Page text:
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Operations Research

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Operations Research (MTH601)
34
Start
B,6
E,6
Fig. 13
We see that there are three paths or routes from start to end.
The following are the paths.
(1) Start - A - D - End
(2) Start - B - C - D - End
(3) Start - B - E - End.
The times taken to complete the activities on the three paths are
5+3
= 8 days
6 + 7 + 3 = 16 days
6+6
= 12 days
The longest path is B-C-D and the duration is 16 days. Hence the critical path is B-C-D and the project
completion time is 16 days.
Thus, whether we use the arrow diagram or the activity on node diagram, we get the same result. This
procedure can be applied without much effort for small projects involving only a few activities but the same
procedure may be cumbersome if the project involves a large number of activities. However, there is an effective
method of finding the critical path as explained in the next section.
ALGORITHM FOR CRITICAL PATH
Consider the following project.
Job's name
Immediate predecessor
Time to complete the job
a
-
10 days
b
-
3 days
c
a,b
4 days
d
a
7 days
e
d
4 days
f
c,e
12 days
We draw the project graph by an arrow diagram as shown in Fig 14. The activity `g' is a dummy activity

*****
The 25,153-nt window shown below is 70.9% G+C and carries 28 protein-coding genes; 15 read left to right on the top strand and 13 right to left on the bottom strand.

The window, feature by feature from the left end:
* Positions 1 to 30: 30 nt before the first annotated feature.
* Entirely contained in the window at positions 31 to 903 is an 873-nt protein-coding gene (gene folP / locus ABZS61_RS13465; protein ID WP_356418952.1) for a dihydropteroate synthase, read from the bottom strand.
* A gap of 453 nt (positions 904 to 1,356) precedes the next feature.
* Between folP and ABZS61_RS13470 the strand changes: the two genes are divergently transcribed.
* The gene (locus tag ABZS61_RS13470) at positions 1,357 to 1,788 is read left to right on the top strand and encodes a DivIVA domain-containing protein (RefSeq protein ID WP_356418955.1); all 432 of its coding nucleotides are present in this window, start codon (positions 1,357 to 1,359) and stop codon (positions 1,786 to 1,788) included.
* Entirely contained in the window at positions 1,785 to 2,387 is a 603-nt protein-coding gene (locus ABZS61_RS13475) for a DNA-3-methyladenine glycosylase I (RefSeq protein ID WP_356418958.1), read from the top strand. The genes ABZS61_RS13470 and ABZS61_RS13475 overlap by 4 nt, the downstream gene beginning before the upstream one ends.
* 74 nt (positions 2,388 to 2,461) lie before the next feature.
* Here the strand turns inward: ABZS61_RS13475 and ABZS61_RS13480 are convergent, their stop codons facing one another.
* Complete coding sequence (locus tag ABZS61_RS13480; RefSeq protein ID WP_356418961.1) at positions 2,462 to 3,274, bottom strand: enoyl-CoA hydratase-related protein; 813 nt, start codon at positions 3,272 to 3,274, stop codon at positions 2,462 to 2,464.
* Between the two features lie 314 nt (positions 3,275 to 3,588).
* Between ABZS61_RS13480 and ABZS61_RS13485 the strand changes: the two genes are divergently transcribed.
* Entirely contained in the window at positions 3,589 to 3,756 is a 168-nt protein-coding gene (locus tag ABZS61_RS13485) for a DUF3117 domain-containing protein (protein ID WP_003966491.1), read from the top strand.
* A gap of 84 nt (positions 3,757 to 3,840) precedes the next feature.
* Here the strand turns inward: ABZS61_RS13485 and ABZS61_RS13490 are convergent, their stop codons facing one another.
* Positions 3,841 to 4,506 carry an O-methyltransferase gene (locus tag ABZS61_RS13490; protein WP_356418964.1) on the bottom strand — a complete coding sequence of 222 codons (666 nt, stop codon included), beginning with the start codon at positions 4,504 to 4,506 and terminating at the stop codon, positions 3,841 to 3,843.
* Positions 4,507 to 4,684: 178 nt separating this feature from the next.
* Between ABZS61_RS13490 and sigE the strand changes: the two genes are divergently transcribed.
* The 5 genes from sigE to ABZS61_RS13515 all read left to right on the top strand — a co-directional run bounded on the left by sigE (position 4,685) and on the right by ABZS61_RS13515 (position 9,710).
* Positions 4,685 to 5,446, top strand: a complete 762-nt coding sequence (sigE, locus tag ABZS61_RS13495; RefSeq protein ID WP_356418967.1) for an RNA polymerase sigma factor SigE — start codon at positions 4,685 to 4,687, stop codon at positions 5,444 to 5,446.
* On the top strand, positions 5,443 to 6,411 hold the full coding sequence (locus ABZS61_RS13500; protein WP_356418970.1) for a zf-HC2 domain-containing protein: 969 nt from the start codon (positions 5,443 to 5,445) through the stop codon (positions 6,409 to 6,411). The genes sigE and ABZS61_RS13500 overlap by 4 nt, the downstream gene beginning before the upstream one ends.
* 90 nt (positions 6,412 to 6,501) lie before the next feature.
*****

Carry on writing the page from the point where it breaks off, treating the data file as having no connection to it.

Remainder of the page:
consuming no time.
2
d
a
7
10
g 0
4
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Operations Research (MTH601)
35
1
4
e
b
6
3
f
c
12
3
5
4
Fig. 14
Early start and early finish programme
We define the 'early start' of a job in a project as the earliest possible time when the job can begin. This is
the first number in the bracket. The early finish time of a job is its early start time plus the time required to perform
the job. We put this as the second number in the same bracket. Thus if in fig. 15 the early start of the job a will be 0
as this is the first job. The early finish 0 + 10 = 10. For convenience we denote the start time of a project as 0. So we
have early start and early finish times as (0, 10) for job a. For job b, the early start time will also start and the early
finish times are (0, 3). The jobs d and g can start, at the earliest, as soon as the job a is completed, because 'a' is the
predecessor for d and g. Hence the early start time for job d will be 10 and early finish time for job d will be
10 + 7 = 17. For the job g the early start and early finish will (10, 10) since g happened to be a dummy job. Next we
take the job c which has two predecessors namely b and g. The job c can be started, at the earliest on 10. So the job c
can start, at the earliest only on 10 and the early finish of the job c will be 10 + 4 = 14. Similarly the early start of
job e is 17 and finish is 17 + 4 = 21. The job f has two predecessors namely c and e, c is finished at the earliest on 14
and e on 21. So, the job f can start at the earliest only on 21 and finished at the earliest on 33.
All the above data are recorded as shown in figure 15.
d(10,17)
2
4
(0,10)
7
a
g
10